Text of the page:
As well as the manorial court records, details of which are given on “Documents – Manorial Court Records”, there are a wealth of other historic documents relating to Norton. These are also the focus of transcription by members of the Section. Some of the documents worked on to date include:
The surviving parish records of baptisms, marriages and burials at St Nicholas church in Norton (the originals of which are held at HALS) start in 1579. Remarkably, this is an unbroken series which continues up to the 21st century.
In 1915, H F Hatch published a transcription of marriages in Norton (1581-1812), but the accuracy of this transcription has subsequently been discredited. In July 1955, a complete transcription of baptisms, marriages and burials, listed in an alphabetical index was typed and issued by Thos. F Allen (a Fellow of the Society of Genealogists). Copies are lodged with the society, HALS and at the Norton parish office.
Diana Davies has recently transcribed Mr Allen’s work into an Excel spreadsheet, adding further years bringing it up to the 1990s. Diana has kindly given us a digital copy for use by NCAG members.
Transcription of memorial inscriptions in St Nicholas’ churchyard
A comprehensive census, Memorial Inscriptions – Norton and Bygrave was compiled by Garry Neesam and published in 1991 by the Hertfordshire Family & Population History Society – now the Hertfordshire Family History Society (HFHS). This work was updated by NCAG members in 2008 and put on a database. It shows all of the inscriptions and gives their location, along with a map. Diana Davies, of the parish office, has subsequently updated and made minor corrections to this work.
Enclosure Awards 1796-8
“The Act for the Inclosure of the Parish of Norton was one of the momentous events in the history of the parish because it changed so much that had remained constant for centuries. Such Acts were increasingly passed in the eighteenth century as major landowners realised the benefits of farming large tracts of land in one place rather than in strips” – Deborah Giles wrote in “Norton before the Garden City”.
NCAG members have transcribed the Awards from the originals, kept at HALS and taken photographs of various maps describing the changes.
Census records 1841-1911
The surviving records of the ten-yearly national census are held at Kew, in the National Archives. However, excellent photographs of these records are readily available from various commercially-run websites. Members have transcribed all of the censuses available for public viewing (1841-1911) onto Excel spreadsheets and are analysing them to detect interesting changes in social trends.
From the early 19th century, trade directories were published to advertise the goods and services available from local businesses (similar to today’s telephone directories and yellow pages). NCAG have scanned and transcribed the 1859 Post Office Directory and 1890 Kelly’s Directory. As well as providing an interesting potted historical and geographical account of the village, the names of its more wealthy inhabitants and tradesmen are listed.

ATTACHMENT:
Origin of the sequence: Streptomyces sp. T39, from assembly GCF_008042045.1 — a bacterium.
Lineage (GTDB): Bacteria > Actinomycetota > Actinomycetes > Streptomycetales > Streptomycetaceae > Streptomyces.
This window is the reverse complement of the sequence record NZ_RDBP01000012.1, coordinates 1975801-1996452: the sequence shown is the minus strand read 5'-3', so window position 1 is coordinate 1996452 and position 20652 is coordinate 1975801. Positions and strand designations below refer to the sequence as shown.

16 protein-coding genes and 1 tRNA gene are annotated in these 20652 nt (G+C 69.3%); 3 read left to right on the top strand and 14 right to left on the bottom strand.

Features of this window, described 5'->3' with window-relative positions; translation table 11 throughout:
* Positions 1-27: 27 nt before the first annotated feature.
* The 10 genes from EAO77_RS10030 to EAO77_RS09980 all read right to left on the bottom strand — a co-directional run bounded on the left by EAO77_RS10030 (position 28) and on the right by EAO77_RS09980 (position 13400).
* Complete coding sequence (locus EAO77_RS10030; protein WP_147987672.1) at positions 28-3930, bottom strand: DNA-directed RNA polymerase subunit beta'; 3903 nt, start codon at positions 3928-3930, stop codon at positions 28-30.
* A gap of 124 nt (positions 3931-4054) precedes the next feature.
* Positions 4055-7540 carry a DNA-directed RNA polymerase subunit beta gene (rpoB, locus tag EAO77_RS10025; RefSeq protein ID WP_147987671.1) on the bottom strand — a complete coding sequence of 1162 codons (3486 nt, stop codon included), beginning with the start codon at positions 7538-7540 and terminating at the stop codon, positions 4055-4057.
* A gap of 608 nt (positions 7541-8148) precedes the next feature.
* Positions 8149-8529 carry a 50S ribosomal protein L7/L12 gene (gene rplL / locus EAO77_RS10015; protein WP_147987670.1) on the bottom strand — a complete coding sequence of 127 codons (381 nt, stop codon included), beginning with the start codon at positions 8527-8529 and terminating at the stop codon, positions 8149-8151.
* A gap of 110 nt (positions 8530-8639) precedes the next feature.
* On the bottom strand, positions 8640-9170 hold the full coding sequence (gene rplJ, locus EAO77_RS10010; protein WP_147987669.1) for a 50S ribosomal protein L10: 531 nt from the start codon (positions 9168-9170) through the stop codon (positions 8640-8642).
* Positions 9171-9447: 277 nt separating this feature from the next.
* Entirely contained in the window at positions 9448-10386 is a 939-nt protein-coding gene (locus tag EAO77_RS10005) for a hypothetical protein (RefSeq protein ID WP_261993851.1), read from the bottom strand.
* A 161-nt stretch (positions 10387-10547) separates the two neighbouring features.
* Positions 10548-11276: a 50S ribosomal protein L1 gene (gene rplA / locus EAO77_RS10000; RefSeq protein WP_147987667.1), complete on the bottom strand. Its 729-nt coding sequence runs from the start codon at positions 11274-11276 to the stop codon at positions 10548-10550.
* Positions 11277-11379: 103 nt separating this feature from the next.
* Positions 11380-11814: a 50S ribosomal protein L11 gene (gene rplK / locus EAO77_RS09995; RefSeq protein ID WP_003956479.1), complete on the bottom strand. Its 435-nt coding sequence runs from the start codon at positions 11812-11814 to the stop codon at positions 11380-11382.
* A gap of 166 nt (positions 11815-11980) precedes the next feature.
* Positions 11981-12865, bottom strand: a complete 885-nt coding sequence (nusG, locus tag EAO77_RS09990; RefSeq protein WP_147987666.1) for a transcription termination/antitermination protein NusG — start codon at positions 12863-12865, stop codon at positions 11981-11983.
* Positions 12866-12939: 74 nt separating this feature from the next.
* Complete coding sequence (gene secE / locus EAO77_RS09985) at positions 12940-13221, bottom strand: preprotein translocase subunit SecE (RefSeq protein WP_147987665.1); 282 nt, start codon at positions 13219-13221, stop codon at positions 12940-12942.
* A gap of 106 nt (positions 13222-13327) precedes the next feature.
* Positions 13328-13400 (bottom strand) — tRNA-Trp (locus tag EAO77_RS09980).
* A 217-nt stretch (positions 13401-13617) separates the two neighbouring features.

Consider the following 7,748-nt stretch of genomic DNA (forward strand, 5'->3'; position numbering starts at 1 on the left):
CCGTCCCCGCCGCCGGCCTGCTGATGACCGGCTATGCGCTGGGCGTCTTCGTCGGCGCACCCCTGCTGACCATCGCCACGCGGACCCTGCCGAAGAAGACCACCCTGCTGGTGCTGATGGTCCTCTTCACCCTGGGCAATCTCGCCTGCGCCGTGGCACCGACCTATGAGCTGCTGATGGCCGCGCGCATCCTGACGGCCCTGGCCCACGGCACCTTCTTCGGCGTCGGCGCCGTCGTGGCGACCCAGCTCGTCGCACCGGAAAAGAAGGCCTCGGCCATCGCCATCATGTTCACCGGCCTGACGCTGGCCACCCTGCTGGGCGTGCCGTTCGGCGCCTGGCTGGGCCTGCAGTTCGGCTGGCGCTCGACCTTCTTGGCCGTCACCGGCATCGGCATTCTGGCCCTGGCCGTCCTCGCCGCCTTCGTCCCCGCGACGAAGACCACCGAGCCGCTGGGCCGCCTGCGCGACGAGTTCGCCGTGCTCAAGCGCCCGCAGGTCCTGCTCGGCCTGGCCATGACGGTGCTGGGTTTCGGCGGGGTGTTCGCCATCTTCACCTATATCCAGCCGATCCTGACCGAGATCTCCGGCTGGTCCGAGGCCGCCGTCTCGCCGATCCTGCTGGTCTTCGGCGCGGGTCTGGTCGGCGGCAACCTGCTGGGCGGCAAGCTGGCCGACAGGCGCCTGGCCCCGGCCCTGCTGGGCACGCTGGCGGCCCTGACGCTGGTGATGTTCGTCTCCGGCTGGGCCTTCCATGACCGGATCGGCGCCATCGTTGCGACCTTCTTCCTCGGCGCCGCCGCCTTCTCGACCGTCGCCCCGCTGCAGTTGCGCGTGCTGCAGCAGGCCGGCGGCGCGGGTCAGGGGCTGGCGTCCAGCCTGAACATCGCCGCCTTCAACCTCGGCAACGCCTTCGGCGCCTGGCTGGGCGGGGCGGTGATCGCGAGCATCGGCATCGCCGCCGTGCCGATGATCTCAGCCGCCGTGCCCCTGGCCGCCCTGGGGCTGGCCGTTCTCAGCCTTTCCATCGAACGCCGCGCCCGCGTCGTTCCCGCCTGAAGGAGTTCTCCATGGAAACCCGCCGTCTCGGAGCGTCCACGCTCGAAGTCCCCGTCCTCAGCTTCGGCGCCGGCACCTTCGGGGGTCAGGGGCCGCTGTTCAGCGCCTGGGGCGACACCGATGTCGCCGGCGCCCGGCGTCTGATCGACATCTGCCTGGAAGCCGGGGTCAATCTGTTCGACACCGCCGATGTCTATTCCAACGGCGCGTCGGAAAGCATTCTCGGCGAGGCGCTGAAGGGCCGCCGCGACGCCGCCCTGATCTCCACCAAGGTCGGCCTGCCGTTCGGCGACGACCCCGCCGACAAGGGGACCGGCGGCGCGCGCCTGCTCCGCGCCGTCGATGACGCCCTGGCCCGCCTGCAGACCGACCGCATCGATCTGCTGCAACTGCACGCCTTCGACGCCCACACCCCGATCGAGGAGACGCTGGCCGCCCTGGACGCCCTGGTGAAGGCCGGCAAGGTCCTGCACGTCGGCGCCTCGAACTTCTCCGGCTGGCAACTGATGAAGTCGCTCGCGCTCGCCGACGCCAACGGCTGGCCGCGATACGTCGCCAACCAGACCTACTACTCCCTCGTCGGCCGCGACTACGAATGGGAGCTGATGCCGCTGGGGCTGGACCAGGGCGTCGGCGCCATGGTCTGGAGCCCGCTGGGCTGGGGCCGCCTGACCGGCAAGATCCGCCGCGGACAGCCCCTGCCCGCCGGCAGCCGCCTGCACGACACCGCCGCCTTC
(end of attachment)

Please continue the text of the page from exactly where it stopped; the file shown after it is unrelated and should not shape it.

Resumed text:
1637 Church Terrier
This document was transcribed and published in the St Albans Diocesan Gazette in 1912. A scanned copy of the article was purchased from HALS and subsequently transcribed by NCAG.
The Terrier gives details of the location in Norton of each strip of land owned by the Church. Although the map which originally accompanied the document no longer exists, there are sufficient details of field names to enable the reader to identify some of their locations. Of particular interest is that the field strips are listed under the heading of Norton’s medieval three field crop rotation system. The map below shows broadly where the three fields were located. So, although the feudal system itself (with all its legal mechanisms for tying peasants to the manor) broke down during the 15th century, the agricultural system was still broadly in use two hundred years later.
The Lannock Archive
This is an archive of legal documents relating to the Pryor family which has recently been made available to the public and is now held at HALS. NCAG and other local historians had the benefit of a preview of the collection at the private residence of Roddy Pryor at Weston Lodge.
John Izzard Pryor was a very successful brewer in Baldock in the late 18th century. He used his wealth to purchase many properties in the surrounding villages. NCAG members have photographed various fascinating documents relating to the legal proof of ownership of properties in Norton. One of the most remarkable was a handwritten copy of the granting of the manor of Norton in 1542 by Henry VIII to Sir Richard Williams, alias Cromwell.
Wills are a very important source of historical records. At HALS, there are over 100 documents relating to Wills covering the period from 1450-1600. Sue Flood, formerly Herts County Archivist, translated for us all of the Wills before 1540 and some of their details are included in the HRS book Records of the Manor of Norton in the Liberty of St Albans, 1244 – 1539. NCAG members aim to photograph and transcribe the remaining Wills in this collection.